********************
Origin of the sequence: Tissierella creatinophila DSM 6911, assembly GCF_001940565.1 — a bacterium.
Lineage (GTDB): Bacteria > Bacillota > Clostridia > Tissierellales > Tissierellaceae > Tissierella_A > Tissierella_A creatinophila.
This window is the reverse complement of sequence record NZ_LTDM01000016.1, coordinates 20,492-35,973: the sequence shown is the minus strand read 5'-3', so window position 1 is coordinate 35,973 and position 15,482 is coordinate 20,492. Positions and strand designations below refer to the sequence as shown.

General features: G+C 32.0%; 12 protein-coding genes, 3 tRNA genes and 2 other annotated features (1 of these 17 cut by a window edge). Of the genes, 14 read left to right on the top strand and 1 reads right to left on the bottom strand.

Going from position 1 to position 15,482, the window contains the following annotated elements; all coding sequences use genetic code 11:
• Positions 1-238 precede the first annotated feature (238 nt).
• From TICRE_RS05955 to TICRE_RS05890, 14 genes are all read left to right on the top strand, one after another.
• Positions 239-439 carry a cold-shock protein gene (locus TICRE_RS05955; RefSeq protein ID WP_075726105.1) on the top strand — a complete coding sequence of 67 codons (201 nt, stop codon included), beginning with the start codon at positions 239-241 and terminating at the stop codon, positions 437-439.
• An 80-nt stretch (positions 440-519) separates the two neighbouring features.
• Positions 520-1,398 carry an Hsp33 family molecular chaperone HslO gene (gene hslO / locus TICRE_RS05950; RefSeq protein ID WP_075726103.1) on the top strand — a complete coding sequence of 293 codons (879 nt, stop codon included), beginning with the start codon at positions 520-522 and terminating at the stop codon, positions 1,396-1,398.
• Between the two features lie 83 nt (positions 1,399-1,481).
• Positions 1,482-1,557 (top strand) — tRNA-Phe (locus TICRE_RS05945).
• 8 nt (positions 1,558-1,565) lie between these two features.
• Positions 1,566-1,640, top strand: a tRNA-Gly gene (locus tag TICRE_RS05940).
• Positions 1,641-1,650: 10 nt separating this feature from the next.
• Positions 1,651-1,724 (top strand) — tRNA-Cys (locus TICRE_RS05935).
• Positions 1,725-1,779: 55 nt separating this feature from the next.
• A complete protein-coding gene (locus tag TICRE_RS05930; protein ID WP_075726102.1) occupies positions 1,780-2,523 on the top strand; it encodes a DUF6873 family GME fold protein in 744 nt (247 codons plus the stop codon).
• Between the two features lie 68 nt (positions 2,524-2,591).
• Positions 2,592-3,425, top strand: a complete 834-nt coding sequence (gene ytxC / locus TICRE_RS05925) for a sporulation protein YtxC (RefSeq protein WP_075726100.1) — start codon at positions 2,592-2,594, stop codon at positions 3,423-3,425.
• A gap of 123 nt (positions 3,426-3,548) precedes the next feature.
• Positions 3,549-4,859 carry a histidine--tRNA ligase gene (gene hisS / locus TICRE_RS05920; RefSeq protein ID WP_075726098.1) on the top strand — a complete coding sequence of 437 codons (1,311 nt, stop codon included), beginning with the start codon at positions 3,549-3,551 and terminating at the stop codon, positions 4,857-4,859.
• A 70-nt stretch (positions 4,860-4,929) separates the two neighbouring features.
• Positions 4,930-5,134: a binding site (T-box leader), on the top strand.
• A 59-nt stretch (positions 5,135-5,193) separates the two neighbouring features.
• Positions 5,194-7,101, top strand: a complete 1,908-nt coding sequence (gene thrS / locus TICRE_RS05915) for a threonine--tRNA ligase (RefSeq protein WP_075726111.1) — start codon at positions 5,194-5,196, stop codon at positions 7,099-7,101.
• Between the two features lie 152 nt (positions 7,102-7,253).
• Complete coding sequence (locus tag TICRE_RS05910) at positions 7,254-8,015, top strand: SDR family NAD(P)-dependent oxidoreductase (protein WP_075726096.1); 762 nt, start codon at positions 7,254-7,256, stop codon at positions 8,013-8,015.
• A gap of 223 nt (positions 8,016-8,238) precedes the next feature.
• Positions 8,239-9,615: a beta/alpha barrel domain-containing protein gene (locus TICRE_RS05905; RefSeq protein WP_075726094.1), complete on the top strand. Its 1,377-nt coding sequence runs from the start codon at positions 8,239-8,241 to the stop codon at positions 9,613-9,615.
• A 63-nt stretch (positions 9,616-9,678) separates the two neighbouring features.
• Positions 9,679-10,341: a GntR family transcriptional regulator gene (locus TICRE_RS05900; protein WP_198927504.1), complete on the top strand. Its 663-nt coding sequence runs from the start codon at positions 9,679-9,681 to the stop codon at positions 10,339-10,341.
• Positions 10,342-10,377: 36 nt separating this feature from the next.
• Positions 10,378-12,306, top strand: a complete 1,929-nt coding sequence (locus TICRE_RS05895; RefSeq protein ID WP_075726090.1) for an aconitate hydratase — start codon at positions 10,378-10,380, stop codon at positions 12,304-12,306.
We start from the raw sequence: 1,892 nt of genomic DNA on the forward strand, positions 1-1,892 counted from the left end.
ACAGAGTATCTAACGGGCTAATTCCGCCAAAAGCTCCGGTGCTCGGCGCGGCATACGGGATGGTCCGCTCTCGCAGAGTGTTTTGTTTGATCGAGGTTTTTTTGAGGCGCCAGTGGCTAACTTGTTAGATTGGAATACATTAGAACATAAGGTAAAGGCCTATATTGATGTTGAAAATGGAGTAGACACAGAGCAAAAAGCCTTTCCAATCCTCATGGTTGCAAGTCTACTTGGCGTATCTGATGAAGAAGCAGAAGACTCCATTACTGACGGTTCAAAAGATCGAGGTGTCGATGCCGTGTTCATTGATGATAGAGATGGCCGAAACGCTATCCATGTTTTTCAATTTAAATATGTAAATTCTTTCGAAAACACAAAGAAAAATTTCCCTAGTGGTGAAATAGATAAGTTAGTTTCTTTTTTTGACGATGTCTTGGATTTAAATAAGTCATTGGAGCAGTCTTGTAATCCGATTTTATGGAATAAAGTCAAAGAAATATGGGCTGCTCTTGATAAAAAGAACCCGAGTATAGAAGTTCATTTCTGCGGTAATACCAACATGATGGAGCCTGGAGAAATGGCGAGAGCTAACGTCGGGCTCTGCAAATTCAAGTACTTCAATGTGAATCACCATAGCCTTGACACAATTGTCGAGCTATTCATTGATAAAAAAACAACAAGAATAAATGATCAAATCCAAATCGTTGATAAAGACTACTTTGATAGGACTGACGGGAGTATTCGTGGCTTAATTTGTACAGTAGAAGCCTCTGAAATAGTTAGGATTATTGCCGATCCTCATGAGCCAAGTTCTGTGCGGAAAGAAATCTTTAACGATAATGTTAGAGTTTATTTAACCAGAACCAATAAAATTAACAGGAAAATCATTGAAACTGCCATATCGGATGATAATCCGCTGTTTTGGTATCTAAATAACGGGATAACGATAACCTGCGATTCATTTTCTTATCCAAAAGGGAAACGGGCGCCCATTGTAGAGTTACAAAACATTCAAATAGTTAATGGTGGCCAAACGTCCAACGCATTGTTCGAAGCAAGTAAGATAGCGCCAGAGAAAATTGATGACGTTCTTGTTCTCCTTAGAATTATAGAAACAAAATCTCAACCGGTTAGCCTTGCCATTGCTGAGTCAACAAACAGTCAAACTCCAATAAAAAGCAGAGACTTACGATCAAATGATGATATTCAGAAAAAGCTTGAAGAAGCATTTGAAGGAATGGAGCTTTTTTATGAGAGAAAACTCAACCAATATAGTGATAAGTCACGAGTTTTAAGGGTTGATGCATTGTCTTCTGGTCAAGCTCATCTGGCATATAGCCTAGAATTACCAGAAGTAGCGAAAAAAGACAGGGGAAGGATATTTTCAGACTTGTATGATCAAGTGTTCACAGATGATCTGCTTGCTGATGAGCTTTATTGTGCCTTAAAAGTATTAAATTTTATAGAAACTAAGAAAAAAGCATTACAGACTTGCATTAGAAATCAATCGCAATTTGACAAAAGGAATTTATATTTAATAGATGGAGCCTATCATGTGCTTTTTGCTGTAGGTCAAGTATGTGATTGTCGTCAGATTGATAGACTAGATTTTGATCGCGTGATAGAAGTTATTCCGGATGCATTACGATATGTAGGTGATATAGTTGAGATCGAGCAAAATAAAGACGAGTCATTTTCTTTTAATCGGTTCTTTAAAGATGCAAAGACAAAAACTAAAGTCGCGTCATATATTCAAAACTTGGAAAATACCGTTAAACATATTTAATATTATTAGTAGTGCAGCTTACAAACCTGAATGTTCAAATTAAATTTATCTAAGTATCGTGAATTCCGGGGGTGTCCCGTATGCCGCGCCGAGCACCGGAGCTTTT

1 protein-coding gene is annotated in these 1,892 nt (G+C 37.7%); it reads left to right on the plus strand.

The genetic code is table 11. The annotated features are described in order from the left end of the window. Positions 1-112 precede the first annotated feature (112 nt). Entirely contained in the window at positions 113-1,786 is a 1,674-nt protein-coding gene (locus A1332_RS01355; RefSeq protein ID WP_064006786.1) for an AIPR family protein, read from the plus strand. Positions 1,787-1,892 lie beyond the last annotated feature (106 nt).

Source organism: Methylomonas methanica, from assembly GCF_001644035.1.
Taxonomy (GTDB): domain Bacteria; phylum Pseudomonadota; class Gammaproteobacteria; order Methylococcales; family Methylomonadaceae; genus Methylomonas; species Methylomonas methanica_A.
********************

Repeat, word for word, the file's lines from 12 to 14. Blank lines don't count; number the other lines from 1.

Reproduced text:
• Positions 1,482-1,557 (top strand) — tRNA-Phe (locus TICRE_RS05945).
• 8 nt (positions 1,558-1,565) lie between these two features.
• Positions 1,566-1,640, top strand: a tRNA-Gly gene (locus tag TICRE_RS05940).